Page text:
Design for Living: Regard, Concern, Service, and Love, by Robert Friedmann. Edited and Introduced by Maxwell Kennel. Preface by Leonard Gross (Eugene, Oregon: Wipf & Stock, 2017).
“Friedmann writes lucidly, with a free flowing style and above all with keen and empathetic discernment as a man who has cut for himself a broad swath of life and has drunk deeply at its richest sources and overlooks the highest peaks of human aspiration as well as its illusions and pitfalls.” – Clarence Bauman
Written in 1954 but unpublished in his lifetime, Robert Friedmann’s Design for Living asks that pertinent existential question: how should we live? Drawing on literary, philosophical, and theological sources, Friedmann’s answer begins with a critique of utilitarian ethics and popular apathy, and proceeds through an existential preparation that ascends in confessional style to the question of the meaning of human life, culminating in a fourfold set of principles: regard, concern, service, and love. Along the way, Friedmann’s critical eye remains clearly fixed on his object of study – lived experience, and not abstract principles detached from day-to-day life – and he intentionally guides his reader step by step up the mountain of spiritual and ethical inquiry in a deliberate and serious attempt to educate the heart, mind, and soul. At once accessible and scholarly, while troubling our contemporary divide between religion and the secular, Design for Living presents a rare vision of human meaning and purpose that will appeal to scholarly and public readers alike.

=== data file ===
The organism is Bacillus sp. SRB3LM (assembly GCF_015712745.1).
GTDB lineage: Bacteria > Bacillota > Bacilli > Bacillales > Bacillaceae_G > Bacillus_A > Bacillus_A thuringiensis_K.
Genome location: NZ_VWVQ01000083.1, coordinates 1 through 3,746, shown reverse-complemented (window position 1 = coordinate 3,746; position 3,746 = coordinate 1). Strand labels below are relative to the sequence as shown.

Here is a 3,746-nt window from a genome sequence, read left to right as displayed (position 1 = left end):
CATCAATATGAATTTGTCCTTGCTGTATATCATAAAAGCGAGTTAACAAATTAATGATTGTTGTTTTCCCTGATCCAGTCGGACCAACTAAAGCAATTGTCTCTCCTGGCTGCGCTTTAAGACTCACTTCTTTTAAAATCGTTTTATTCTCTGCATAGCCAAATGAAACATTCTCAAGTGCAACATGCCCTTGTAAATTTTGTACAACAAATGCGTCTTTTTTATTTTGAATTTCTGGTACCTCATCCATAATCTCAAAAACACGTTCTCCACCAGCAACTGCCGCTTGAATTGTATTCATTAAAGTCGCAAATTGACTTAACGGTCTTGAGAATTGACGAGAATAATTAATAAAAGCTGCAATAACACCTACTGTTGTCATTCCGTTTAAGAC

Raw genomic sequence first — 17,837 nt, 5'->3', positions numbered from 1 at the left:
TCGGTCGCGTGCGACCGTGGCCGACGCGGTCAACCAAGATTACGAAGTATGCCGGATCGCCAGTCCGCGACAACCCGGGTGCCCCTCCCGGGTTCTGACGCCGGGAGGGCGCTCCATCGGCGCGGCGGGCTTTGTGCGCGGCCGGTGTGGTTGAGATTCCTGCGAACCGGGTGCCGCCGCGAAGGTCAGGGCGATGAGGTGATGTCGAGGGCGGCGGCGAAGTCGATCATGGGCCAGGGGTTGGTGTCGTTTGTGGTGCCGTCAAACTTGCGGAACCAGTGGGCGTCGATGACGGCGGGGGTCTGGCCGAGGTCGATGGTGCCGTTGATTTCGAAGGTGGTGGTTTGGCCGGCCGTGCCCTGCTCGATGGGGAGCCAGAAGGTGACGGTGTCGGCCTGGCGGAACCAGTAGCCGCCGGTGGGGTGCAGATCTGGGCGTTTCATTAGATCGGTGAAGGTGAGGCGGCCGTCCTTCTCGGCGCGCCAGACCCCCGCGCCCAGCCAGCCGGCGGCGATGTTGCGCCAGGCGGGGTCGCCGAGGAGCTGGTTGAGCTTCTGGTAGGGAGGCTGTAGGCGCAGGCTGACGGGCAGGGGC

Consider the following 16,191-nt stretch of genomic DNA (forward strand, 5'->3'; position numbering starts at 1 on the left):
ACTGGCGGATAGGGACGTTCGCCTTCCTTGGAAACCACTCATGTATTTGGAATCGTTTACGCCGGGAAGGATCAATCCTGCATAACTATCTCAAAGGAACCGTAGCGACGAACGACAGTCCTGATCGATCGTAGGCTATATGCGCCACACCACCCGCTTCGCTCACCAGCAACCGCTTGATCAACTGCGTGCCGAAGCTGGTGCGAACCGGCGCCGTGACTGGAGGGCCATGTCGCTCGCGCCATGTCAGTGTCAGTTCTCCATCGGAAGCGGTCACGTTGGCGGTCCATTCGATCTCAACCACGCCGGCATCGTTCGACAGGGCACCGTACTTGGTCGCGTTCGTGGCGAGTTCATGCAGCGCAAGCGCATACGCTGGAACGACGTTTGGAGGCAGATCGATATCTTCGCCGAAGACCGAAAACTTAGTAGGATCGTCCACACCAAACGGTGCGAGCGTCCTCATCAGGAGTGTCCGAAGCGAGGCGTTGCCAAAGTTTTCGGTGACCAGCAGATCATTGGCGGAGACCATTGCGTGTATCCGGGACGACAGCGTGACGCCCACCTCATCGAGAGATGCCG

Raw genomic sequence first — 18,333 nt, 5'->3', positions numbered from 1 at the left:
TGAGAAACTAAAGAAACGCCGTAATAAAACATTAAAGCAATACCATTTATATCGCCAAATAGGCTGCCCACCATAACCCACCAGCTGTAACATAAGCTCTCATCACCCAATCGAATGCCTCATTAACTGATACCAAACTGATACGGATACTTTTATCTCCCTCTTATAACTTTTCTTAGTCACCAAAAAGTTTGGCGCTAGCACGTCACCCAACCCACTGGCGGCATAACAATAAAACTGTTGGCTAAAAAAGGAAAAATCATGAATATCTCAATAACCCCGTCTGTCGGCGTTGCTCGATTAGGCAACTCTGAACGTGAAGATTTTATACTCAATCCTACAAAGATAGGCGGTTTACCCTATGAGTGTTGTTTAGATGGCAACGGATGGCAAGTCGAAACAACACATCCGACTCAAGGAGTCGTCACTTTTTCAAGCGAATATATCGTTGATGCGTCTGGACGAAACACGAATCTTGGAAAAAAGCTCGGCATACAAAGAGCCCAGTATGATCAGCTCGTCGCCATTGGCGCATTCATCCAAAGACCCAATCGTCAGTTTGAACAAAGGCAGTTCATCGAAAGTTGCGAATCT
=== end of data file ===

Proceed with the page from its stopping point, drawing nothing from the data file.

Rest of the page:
Robert Friedmann (1891-1970) was a Mennonite historian known for his work in Mennonite Piety Through the Centuries (1949) and Hutterite Studies (1961), and The Theology of Anabaptism (1973). He taught at Goshen College and Western Michigan University.